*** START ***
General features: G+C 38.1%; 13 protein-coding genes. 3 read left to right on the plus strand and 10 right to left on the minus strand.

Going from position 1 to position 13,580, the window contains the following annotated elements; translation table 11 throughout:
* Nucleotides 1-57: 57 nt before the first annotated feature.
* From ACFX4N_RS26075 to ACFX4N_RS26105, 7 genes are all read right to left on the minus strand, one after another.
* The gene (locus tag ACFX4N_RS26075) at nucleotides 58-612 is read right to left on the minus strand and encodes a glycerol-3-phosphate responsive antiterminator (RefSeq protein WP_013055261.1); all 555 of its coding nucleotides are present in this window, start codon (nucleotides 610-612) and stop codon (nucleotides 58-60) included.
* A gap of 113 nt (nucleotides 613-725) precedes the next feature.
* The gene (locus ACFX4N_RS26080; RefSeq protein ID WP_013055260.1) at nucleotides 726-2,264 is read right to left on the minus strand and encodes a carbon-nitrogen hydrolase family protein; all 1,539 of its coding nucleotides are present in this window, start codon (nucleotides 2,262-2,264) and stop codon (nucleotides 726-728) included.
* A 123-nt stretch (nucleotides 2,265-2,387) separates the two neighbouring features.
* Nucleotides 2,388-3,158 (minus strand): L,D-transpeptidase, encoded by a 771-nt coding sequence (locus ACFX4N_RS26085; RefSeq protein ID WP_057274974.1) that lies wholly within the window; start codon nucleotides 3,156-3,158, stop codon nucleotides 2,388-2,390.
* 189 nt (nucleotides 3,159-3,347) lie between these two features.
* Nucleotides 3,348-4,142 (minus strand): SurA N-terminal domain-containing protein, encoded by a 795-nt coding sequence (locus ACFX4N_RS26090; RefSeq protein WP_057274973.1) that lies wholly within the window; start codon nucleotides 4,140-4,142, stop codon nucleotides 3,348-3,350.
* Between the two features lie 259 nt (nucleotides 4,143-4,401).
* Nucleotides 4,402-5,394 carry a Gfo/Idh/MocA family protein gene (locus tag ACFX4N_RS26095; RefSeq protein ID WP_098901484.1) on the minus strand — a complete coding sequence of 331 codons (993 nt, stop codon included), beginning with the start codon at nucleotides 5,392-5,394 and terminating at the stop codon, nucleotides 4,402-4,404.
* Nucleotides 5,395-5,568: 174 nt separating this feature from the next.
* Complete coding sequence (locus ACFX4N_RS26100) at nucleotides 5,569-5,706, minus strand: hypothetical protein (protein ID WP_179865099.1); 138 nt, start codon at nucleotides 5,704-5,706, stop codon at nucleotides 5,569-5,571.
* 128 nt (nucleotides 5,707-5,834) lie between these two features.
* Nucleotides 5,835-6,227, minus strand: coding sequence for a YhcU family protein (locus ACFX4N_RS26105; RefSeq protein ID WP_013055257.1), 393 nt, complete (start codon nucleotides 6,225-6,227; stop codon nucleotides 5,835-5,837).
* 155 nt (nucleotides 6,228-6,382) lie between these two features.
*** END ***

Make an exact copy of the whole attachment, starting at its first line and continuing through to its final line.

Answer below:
General features: G+C 38.1%; 13 protein-coding genes. 3 read left to right on the plus strand and 10 right to left on the minus strand.

Going from position 1 to position 13,580, the window contains the following annotated elements; translation table 11 throughout:
* Nucleotides 1-57: 57 nt before the first annotated feature.
* From ACFX4N_RS26075 to ACFX4N_RS26105, 7 genes are all read right to left on the minus strand, one after another.
* The gene (locus tag ACFX4N_RS26075) at nucleotides 58-612 is read right to left on the minus strand and encodes a glycerol-3-phosphate responsive antiterminator (RefSeq protein WP_013055261.1); all 555 of its coding nucleotides are present in this window, start codon (nucleotides 610-612) and stop codon (nucleotides 58-60) included.
* A gap of 113 nt (nucleotides 613-725) precedes the next feature.
* The gene (locus ACFX4N_RS26080; RefSeq protein ID WP_013055260.1) at nucleotides 726-2,264 is read right to left on the minus strand and encodes a carbon-nitrogen hydrolase family protein; all 1,539 of its coding nucleotides are present in this window, start codon (nucleotides 2,262-2,264) and stop codon (nucleotides 726-728) included.
* A 123-nt stretch (nucleotides 2,265-2,387) separates the two neighbouring features.
* Nucleotides 2,388-3,158 (minus strand): L,D-transpeptidase, encoded by a 771-nt coding sequence (locus ACFX4N_RS26085; RefSeq protein ID WP_057274974.1) that lies wholly within the window; start codon nucleotides 3,156-3,158, stop codon nucleotides 2,388-2,390.
* 189 nt (nucleotides 3,159-3,347) lie between these two features.
* Nucleotides 3,348-4,142 (minus strand): SurA N-terminal domain-containing protein, encoded by a 795-nt coding sequence (locus ACFX4N_RS26090; RefSeq protein WP_057274973.1) that lies wholly within the window; start codon nucleotides 4,140-4,142, stop codon nucleotides 3,348-3,350.
* Between the two features lie 259 nt (nucleotides 4,143-4,401).
* Nucleotides 4,402-5,394 carry a Gfo/Idh/MocA family protein gene (locus tag ACFX4N_RS26095; RefSeq protein ID WP_098901484.1) on the minus strand — a complete coding sequence of 331 codons (993 nt, stop codon included), beginning with the start codon at nucleotides 5,392-5,394 and terminating at the stop codon, nucleotides 4,402-4,404.
* Nucleotides 5,395-5,568: 174 nt separating this feature from the next.
* Complete coding sequence (locus ACFX4N_RS26100) at nucleotides 5,569-5,706, minus strand: hypothetical protein (protein ID WP_179865099.1); 138 nt, start codon at nucleotides 5,704-5,706, stop codon at nucleotides 5,569-5,571.
* 128 nt (nucleotides 5,707-5,834) lie between these two features.
* Nucleotides 5,835-6,227, minus strand: coding sequence for a YhcU family protein (locus ACFX4N_RS26105; RefSeq protein ID WP_013055257.1), 393 nt, complete (start codon nucleotides 6,225-6,227; stop codon nucleotides 5,835-5,837).
* 155 nt (nucleotides 6,228-6,382) lie between these two features.